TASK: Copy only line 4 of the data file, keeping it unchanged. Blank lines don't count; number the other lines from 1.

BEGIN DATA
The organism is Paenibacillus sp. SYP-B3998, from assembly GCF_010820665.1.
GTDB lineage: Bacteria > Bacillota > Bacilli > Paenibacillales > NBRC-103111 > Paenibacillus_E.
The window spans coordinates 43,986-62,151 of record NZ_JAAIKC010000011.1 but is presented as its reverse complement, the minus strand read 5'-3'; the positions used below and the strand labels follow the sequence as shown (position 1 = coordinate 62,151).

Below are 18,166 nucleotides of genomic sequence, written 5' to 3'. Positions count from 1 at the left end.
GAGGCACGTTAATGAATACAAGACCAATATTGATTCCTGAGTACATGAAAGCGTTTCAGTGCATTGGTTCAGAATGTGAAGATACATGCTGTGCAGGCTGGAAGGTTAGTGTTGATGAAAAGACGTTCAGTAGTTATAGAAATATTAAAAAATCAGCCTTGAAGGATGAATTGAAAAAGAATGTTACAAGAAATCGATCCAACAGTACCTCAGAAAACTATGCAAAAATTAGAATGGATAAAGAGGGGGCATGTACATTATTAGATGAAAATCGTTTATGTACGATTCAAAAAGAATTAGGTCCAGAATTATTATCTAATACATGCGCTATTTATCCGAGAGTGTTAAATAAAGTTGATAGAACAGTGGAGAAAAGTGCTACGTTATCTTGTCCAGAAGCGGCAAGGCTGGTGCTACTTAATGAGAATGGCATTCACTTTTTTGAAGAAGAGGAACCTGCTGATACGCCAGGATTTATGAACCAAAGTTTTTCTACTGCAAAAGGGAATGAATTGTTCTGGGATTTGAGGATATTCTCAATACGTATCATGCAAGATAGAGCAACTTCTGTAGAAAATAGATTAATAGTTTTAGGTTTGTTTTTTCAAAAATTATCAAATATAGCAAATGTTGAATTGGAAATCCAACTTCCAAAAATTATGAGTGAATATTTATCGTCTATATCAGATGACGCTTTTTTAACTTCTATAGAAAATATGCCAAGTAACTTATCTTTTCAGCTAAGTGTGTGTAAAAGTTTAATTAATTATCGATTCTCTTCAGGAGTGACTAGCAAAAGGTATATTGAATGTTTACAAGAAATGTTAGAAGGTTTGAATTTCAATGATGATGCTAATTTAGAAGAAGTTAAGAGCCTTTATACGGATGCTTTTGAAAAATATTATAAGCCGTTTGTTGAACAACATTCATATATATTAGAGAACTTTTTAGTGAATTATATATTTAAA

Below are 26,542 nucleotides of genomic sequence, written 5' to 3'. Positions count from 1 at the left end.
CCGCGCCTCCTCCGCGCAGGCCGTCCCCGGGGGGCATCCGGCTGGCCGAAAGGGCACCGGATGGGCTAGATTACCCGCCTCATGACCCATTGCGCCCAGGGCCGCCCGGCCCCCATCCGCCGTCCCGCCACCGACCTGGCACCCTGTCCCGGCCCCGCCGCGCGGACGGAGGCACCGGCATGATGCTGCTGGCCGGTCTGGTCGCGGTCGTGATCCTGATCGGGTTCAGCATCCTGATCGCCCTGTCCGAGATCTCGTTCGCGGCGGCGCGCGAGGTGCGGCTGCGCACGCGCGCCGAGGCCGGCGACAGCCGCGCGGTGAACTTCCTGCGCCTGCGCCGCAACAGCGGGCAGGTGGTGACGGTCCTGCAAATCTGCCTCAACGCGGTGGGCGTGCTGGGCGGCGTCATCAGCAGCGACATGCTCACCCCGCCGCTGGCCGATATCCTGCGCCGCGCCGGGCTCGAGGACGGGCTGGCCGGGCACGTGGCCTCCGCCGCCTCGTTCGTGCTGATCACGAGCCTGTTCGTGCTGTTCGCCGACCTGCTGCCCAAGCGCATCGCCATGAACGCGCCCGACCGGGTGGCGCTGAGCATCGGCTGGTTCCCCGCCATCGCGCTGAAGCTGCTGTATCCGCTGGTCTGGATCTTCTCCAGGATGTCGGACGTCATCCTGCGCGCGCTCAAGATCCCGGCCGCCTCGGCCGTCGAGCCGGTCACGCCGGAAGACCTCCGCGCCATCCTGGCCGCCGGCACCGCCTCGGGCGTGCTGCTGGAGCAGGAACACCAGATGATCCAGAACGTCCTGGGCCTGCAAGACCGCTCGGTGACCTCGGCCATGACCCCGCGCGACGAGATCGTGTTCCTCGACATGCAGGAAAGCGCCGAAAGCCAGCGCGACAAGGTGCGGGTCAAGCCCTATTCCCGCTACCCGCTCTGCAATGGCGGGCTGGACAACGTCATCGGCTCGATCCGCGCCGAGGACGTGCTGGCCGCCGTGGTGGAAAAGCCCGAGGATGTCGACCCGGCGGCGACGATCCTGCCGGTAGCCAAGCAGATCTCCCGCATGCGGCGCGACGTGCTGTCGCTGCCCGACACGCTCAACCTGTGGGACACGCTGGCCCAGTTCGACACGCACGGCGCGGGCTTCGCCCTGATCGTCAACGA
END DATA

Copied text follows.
Below are 18,166 nucleotides of genomic sequence, written 5' to 3'. Positions count from 1 at the left end.